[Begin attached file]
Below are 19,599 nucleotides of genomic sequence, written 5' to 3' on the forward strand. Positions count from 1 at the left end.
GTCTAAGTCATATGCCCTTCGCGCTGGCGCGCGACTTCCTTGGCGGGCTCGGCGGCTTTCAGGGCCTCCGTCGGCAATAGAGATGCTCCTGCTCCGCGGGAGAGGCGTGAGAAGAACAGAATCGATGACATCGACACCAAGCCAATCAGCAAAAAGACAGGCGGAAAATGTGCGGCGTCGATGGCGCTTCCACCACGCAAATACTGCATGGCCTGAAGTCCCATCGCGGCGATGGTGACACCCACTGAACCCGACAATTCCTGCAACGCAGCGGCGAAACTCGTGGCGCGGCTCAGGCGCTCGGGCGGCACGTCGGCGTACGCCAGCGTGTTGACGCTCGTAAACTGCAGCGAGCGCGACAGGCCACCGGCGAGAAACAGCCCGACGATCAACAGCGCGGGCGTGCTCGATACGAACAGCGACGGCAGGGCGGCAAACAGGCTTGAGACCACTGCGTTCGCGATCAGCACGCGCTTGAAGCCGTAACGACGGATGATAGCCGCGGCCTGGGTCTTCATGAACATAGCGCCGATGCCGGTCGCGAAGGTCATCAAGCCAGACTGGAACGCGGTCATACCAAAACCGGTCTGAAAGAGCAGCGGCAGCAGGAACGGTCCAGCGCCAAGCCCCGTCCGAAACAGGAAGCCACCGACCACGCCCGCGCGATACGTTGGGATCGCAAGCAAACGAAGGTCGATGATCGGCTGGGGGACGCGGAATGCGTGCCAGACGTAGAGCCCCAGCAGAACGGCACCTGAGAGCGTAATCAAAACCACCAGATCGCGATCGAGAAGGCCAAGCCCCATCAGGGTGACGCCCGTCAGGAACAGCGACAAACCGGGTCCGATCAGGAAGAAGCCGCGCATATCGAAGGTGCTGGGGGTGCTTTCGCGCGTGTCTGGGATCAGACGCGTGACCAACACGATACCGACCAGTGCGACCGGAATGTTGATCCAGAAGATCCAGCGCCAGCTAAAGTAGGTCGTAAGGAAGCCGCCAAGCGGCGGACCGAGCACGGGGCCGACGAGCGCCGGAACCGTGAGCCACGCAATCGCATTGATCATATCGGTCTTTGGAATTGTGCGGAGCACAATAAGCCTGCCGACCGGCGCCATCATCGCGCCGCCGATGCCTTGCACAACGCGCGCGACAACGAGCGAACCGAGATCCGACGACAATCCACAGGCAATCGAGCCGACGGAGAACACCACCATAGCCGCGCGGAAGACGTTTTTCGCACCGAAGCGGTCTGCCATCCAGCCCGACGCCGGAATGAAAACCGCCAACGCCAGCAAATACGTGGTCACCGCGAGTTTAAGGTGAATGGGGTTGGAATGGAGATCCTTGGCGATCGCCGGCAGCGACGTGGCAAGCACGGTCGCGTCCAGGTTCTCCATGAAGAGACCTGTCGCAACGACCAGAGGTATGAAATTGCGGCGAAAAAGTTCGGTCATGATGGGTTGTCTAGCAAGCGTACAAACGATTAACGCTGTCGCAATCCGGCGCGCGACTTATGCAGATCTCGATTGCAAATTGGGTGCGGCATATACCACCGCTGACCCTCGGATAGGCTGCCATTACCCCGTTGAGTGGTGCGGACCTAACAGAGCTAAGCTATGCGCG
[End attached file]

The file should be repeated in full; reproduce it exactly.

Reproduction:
Below are 19,599 nucleotides of genomic sequence, written 5' to 3' on the forward strand. Positions count from 1 at the left end.
GTCTAAGTCATATGCCCTTCGCGCTGGCGCGCGACTTCCTTGGCGGGCTCGGCGGCTTTCAGGGCCTCCGTCGGCAATAGAGATGCTCCTGCTCCGCGGGAGAGGCGTGAGAAGAACAGAATCGATGACATCGACACCAAGCCAATCAGCAAAAAGACAGGCGGAAAATGTGCGGCGTCGATGGCGCTTCCACCACGCAAATACTGCATGGCCTGAAGTCCCATCGCGGCGATGGTGACACCCACTGAACCCGACAATTCCTGCAACGCAGCGGCGAAACTCGTGGCGCGGCTCAGGCGCTCGGGCGGCACGTCGGCGTACGCCAGCGTGTTGACGCTCGTAAACTGCAGCGAGCGCGACAGGCCACCGGCGAGAAACAGCCCGACGATCAACAGCGCGGGCGTGCTCGATACGAACAGCGACGGCAGGGCGGCAAACAGGCTTGAGACCACTGCGTTCGCGATCAGCACGCGCTTGAAGCCGTAACGACGGATGATAGCCGCGGCCTGGGTCTTCATGAACATAGCGCCGATGCCGGTCGCGAAGGTCATCAAGCCAGACTGGAACGCGGTCATACCAAAACCGGTCTGAAAGAGCAGCGGCAGCAGGAACGGTCCAGCGCCAAGCCCCGTCCGAAACAGGAAGCCACCGACCACGCCCGCGCGATACGTTGGGATCGCAAGCAAACGAAGGTCGATGATCGGCTGGGGGACGCGGAATGCGTGCCAGACGTAGAGCCCCAGCAGAACGGCACCTGAGAGCGTAATCAAAACCACCAGATCGCGATCGAGAAGGCCAAGCCCCATCAGGGTGACGCCCGTCAGGAACAGCGACAAACCGGGTCCGATCAGGAAGAAGCCGCGCATATCGAAGGTGCTGGGGGTGCTTTCGCGCGTGTCTGGGATCAGACGCGTGACCAACACGATACCGACCAGTGCGACCGGAATGTTGATCCAGAAGATCCAGCGCCAGCTAAAGTAGGTCGTAAGGAAGCCGCCAAGCGGCGGACCGAGCACGGGGCCGACGAGCGCCGGAACCGTGAGCCACGCAATCGCATTGATCATATCGGTCTTTGGAATTGTGCGGAGCACAATAAGCCTGCCGACCGGCGCCATCATCGCGCCGCCGATGCCTTGCACAACGCGCGCGACAACGAGCGAACCGAGATCCGACGACAATCCACAGGCAATCGAGCCGACGGAGAACACCACCATAGCCGCGCGGAAGACGTTTTTCGCACCGAAGCGGTCTGCCATCCAGCCCGACGCCGGAATGAAAACCGCCAACGCCAGCAAATACGTGGTCACCGCGAGTTTAAGGTGAATGGGGTTGGAATGGAGATCCTTGGCGATCGCCGGCAGCGACGTGGCAAGCACGGTCGCGTCCAGGTTCTCCATGAAGAGACCTGTCGCAACGACCAGAGGTATGAAATTGCGGCGAAAAAGTTCGGTCATGATGGGTTGTCTAGCAAGCGTACAAACGATTAACGCTGTCGCAATCCGGCGCGCGACTTATGCAGATCTCGATTGCAAATTGGGTGCGGCATATACCACCGCTGACCCTCGGATAGGCTGCCATTACCCCGTTGAGTGGTGCGGACCTAACAGAGCTAAGCTATGCGCG